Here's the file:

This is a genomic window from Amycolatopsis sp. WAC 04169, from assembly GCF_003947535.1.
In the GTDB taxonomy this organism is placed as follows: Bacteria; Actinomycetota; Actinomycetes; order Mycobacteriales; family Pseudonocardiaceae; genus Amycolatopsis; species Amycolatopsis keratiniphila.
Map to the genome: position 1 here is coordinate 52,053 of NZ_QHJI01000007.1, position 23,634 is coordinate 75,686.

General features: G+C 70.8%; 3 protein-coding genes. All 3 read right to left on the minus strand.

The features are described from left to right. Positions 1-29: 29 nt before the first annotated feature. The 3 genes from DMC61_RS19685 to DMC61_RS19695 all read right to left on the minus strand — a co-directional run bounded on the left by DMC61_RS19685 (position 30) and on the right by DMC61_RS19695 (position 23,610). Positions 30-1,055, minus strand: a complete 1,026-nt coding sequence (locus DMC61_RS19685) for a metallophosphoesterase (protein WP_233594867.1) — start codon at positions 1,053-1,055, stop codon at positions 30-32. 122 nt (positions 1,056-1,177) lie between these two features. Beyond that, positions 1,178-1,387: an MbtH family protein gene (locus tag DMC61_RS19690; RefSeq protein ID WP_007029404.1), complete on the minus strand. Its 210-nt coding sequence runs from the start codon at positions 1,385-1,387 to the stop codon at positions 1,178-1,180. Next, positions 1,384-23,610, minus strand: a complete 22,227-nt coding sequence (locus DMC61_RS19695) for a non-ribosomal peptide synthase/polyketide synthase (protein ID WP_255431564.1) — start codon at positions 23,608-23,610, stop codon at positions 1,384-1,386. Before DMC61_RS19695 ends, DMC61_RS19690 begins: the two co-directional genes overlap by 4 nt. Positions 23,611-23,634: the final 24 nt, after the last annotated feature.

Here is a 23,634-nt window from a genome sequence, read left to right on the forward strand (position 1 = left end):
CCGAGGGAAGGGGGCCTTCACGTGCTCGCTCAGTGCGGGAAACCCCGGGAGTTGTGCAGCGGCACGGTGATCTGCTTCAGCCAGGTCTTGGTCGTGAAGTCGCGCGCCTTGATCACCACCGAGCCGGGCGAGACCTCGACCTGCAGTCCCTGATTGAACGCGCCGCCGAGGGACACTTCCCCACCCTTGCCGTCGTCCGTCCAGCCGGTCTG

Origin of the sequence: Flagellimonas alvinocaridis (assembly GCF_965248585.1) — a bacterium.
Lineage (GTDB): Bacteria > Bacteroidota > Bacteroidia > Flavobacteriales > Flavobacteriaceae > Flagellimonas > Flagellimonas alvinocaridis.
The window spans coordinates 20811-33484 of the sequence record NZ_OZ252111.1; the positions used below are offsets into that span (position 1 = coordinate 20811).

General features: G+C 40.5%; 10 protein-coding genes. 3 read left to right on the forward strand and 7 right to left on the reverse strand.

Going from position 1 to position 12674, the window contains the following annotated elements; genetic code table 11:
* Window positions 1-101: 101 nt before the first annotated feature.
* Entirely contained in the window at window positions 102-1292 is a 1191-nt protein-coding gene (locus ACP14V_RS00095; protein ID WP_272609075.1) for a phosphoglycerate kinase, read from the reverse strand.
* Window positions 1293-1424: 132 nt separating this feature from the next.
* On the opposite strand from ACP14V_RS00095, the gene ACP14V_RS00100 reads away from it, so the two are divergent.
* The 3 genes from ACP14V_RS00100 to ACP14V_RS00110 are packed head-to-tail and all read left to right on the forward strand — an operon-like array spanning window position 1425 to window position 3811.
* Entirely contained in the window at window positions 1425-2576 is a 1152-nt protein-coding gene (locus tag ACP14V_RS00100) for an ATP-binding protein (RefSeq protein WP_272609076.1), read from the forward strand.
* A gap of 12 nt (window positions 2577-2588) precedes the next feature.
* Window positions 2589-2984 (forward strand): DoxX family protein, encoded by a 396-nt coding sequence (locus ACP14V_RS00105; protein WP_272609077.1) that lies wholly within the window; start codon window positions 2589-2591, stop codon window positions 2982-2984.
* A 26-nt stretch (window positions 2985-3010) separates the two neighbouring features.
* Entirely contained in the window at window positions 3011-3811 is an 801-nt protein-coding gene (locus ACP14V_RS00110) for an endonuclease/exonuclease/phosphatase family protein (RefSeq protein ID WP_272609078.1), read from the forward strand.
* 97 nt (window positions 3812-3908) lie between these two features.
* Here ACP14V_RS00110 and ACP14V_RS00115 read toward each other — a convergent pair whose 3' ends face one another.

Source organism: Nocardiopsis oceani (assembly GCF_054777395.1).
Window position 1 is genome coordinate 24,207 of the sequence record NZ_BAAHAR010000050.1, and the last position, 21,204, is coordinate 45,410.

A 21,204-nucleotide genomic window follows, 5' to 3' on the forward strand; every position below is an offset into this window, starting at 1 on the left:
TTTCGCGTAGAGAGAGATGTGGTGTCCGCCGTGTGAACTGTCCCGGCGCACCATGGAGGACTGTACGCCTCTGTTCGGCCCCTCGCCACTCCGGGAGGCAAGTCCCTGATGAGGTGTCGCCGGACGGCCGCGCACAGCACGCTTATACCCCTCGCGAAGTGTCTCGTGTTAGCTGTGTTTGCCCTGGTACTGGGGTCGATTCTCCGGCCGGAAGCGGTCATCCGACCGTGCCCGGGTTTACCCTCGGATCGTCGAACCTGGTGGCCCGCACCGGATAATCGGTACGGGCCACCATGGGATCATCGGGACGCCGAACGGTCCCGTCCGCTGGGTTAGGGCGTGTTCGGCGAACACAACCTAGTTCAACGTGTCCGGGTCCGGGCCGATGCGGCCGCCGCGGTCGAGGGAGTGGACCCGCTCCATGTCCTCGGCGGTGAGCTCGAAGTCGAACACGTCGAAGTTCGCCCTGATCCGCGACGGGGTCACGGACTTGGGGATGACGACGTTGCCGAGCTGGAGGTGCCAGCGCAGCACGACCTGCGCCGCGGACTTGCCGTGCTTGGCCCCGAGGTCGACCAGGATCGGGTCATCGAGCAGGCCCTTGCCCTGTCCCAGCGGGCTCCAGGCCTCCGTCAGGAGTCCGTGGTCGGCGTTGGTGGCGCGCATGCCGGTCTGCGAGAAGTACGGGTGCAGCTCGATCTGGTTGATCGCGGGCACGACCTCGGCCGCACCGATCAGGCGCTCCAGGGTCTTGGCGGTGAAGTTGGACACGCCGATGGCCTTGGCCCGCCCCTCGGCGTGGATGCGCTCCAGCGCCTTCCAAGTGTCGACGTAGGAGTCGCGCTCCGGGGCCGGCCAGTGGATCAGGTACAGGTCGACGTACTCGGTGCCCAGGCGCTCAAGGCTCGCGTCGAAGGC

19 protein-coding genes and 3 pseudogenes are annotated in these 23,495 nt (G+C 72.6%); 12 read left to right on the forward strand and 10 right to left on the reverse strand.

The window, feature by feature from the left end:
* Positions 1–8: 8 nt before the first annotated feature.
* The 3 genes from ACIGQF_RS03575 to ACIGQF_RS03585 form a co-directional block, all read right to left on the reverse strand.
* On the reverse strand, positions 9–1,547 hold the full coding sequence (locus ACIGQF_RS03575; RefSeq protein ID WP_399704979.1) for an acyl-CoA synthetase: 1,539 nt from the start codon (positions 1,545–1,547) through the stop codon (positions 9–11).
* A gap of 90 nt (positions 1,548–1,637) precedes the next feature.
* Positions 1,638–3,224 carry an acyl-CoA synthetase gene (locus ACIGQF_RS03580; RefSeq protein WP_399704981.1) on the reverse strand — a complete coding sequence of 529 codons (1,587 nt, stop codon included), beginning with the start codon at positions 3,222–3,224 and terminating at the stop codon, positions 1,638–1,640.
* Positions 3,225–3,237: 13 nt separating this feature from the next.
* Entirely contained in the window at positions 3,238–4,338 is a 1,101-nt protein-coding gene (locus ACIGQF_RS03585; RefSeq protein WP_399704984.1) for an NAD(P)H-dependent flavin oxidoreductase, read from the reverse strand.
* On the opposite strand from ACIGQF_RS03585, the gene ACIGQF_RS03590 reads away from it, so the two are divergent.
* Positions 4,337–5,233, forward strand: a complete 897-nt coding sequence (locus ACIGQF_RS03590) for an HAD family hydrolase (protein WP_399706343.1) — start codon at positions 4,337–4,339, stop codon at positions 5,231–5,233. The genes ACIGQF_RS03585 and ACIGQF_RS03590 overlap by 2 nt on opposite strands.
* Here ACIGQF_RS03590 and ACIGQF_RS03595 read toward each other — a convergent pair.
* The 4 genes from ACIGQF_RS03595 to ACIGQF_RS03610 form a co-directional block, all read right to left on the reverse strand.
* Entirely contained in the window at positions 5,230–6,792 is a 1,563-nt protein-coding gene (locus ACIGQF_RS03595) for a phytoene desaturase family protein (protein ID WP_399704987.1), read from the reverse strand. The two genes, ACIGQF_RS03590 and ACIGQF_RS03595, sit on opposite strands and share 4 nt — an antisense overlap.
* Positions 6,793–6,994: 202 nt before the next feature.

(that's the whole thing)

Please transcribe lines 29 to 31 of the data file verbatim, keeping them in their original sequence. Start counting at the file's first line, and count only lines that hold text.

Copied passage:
19 protein-coding genes and 3 pseudogenes are annotated in these 23,495 nt (G+C 72.6%); 12 read left to right on the forward strand and 10 right to left on the reverse strand.

The window, feature by feature from the left end:
* Positions 1–8: 8 nt before the first annotated feature.